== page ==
This week in the PEN Poetry Series, PEN America features two poems by Mark Cugini. 


The first white who
saw it rode under
a red flag. He said

it was shimmering
but no one ever
found a sparkle.

Years later, we’d
name a bridge
for him and

forget that he’d
kidnapped an
Indian. We  

tend to fudge
our histories
when we’re forging

our land masses.
It took reading
a street sign

to learn that
I was surrounded by
water—until I was nine

all I could hear was
Satin Aisle,
Satin Aisle,

as if we had draped
ourselves in some
glorious Christian

ignorance. My
people are cursed
with pronunciation

problems, a low back
chain shift we
drag out to the

Atlantic. We throw
‘bows at phobias
and we can’t see

past Manhattan.
In college I
researched ship

captains and wrote
about The Pig War.
I ate lots of chicken

and my voice buoyed
with drawn-out
vowels. I never talked

about abortion and
I hid my hide behind
a newfound liberalism.

We tend to fudge
our histories
when we’re forging

our land masses.
Satin Aisle,
Satin Aisle

You tend to build
bridges over the boats
too big to pirate.

You tend to drown
the islands that you wish
were never found.


Bay Terrace. It’s where all the slugs go when they
shut down the afterhours club. No one has ever
wondered if my island was enchanted—they
all just get skin fades and fight and go godless.
The ferry is free and no one ever named the subway
line—no need to go underground if the
whole core is rotting. A tug boat capsizes in
broad daylight right past the Tottenville
train station. I’m only here when I’m lost and
that’s happening more and more now
that I’ve got no use for maps—tell me where
to go and we won’t pay attention to anything.
The District gets whiter and I grow alive
at a library in Bushwick. Some cities have
pulses but me I’ve got this take out menu.
Old jobs are reposted and my mind’s still
a missed layup away from State(s).
I don’t want to write poems, but how else
can I tell you that my life was a trap
beat? What other way can we escape into
airspace, drunk and heavy on last night’s
empty regrets? A slug kills nine people in a
church and you’ve still got to button your shirt.
A white man says we need to set a higher bar for 
and then rides off my timeline on a police horse.
That’s where we live nowadays—everyone
is wrong and they keep raising racist flags
above the state house. There’s nothing new
I could learn from another man—I know
enough about being awful in being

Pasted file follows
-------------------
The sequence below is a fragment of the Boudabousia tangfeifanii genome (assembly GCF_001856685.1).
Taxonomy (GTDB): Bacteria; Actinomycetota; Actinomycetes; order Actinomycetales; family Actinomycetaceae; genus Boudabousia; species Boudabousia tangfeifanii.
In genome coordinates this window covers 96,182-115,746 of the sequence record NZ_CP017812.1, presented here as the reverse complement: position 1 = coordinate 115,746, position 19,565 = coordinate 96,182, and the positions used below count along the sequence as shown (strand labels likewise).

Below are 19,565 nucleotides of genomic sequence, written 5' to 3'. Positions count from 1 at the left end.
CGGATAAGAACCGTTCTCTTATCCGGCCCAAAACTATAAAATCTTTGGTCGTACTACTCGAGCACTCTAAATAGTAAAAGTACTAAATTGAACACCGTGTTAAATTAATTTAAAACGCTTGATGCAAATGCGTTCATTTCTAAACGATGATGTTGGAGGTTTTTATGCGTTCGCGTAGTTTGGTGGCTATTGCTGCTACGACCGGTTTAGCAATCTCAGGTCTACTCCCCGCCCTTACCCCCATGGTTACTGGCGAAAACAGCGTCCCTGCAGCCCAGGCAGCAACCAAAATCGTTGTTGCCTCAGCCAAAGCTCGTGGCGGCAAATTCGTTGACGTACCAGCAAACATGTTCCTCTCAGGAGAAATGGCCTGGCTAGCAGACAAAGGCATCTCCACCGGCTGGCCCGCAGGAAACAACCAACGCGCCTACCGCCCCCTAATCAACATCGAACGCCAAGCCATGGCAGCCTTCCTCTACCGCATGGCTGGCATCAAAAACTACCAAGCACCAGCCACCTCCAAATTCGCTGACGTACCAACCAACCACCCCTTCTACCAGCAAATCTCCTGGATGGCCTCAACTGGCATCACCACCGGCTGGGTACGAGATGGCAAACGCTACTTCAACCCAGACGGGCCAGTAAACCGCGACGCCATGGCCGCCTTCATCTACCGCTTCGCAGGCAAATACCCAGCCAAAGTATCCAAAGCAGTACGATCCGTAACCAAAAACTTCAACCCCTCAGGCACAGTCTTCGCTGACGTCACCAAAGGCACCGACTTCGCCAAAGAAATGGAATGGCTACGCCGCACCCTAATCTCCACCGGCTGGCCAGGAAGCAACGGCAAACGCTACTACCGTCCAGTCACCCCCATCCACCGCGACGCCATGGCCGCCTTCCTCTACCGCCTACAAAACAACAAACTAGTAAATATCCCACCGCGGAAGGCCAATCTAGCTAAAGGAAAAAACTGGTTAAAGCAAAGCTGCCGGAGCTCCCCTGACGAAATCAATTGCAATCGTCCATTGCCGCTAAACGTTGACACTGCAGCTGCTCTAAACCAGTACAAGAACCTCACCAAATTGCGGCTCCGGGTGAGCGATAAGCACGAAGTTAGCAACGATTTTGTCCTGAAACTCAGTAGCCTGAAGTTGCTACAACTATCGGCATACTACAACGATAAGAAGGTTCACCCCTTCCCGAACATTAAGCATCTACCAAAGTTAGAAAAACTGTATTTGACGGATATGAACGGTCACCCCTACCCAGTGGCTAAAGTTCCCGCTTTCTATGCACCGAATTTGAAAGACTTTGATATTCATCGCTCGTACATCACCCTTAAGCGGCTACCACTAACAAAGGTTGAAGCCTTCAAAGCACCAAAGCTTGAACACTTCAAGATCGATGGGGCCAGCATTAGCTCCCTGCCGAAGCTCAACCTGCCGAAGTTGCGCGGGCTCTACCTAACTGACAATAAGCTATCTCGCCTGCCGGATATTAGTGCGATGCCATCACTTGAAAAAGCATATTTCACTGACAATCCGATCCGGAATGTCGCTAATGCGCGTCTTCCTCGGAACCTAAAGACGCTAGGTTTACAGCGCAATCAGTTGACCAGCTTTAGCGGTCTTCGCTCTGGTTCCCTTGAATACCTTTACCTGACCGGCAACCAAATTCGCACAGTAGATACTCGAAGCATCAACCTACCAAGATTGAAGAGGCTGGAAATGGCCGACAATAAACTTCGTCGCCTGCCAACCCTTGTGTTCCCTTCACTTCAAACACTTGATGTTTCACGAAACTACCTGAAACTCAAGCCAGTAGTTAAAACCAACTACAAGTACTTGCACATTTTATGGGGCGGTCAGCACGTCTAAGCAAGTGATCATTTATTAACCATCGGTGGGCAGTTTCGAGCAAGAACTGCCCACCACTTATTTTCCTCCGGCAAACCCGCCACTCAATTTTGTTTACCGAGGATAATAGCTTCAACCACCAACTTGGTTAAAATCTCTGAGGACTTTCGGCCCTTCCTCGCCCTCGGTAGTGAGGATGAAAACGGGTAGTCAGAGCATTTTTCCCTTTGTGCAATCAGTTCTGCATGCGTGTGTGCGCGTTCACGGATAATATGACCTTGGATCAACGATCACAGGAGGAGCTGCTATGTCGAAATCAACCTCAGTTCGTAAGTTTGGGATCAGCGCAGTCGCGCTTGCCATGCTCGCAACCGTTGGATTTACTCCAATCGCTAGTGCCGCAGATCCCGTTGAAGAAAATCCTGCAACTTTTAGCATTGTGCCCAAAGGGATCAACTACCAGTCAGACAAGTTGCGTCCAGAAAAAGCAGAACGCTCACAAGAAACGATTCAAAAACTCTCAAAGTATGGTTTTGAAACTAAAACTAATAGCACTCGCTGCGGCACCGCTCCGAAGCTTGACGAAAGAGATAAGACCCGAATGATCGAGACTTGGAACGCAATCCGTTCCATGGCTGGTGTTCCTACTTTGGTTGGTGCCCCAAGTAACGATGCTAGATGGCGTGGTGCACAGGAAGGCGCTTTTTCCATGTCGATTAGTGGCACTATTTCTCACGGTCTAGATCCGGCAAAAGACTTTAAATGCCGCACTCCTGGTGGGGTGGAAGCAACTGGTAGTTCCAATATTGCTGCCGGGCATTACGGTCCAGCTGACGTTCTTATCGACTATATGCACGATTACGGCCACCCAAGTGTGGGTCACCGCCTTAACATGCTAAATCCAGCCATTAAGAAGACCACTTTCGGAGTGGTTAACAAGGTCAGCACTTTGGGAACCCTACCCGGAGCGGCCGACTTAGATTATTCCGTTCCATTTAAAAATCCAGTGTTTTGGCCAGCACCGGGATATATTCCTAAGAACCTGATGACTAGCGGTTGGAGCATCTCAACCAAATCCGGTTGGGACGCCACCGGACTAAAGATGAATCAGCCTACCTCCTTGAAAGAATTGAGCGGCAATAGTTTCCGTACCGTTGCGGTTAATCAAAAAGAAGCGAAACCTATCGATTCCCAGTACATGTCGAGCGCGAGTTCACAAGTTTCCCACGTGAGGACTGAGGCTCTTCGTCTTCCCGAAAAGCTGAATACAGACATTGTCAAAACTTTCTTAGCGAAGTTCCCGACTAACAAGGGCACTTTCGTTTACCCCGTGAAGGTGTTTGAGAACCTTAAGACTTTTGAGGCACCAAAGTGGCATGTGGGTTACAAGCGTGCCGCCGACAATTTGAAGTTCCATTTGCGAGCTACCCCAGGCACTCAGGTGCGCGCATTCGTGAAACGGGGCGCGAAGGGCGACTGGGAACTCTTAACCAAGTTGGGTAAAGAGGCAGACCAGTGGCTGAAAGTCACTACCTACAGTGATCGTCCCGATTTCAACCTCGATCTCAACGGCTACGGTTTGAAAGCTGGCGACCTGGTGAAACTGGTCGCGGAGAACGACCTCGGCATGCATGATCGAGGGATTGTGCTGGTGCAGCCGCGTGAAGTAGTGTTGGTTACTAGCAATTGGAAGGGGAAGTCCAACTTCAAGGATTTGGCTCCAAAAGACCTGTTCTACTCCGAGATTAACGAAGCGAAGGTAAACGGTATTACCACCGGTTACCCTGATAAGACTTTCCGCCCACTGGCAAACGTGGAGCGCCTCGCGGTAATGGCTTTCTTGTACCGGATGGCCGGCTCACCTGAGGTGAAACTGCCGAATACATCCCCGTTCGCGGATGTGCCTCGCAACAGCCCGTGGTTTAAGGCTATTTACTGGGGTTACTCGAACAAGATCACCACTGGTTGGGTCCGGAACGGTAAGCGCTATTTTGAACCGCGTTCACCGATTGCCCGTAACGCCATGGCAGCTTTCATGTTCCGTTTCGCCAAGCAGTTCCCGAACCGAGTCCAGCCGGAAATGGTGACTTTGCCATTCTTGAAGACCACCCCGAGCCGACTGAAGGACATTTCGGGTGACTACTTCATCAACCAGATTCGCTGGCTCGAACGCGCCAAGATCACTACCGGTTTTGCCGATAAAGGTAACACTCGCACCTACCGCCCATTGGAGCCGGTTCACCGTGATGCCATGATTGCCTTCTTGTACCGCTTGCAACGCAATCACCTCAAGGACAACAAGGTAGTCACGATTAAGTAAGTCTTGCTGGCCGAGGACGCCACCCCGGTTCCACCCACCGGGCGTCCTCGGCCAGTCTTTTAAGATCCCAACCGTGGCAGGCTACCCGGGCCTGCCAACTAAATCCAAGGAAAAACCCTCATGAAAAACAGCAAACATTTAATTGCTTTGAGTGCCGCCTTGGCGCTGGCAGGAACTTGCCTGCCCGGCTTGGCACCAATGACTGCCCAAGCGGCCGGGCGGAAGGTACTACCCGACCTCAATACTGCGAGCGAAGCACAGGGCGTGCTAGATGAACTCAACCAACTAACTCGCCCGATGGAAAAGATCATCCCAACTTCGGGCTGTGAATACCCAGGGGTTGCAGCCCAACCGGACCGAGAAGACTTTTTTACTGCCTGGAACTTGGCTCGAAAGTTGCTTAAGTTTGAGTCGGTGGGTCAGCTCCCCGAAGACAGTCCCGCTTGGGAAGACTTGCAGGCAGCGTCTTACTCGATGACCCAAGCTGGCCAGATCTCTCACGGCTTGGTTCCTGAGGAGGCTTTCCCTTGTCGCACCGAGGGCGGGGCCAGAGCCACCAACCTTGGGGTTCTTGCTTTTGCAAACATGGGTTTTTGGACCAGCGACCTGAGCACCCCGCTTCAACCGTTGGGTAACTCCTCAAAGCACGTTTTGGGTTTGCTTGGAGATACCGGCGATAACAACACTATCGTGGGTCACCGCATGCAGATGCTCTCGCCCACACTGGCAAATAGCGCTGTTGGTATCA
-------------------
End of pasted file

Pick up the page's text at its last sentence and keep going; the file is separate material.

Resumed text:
an awful one myself.
Dew and champagne, dew and champagne.
In one life I am a lap band with lung cancer.
In another I am a marine biologist and my
friends burn high like a bright coral reef.
Everything I order goes to the wrong
address, but I take solstice in the thought
that there’s another me being damp and
miserable in another damp city.
I want Nick to teach me to kick flip
the summer, but I haven’t had the
balance for that sort of magic.
I button my shirt and wonder if that
other me backs out the driveway and
puts bullets in the past like I do—
                                                            Flavored tobacco,
                               MIDI Ringtones,
                                                            Vanderbilt’s tomb,
                                    Glass Shards,
                                                           I’m mad, dawg,
                               car bombs and
                                got rug burns
                                                        from backspins
                                  on the train
                                                       ride to Portsmouth
                           pounding slabs
                                                       busting up
                               block parties
                                                       and highways—
                 you can add it up for
forever and still get the middle of
nowhere. I want to write lines and
lie about riding my bike, but no one
ever taught me how.

Once a week, the PEN Poetry Series publishes work by emerging and established writers from coast to coast. Subscribe to the PEN Poetry Series mailing list and have poems delivered to your e-mail as soon as they are published (no spam, no news, just poems).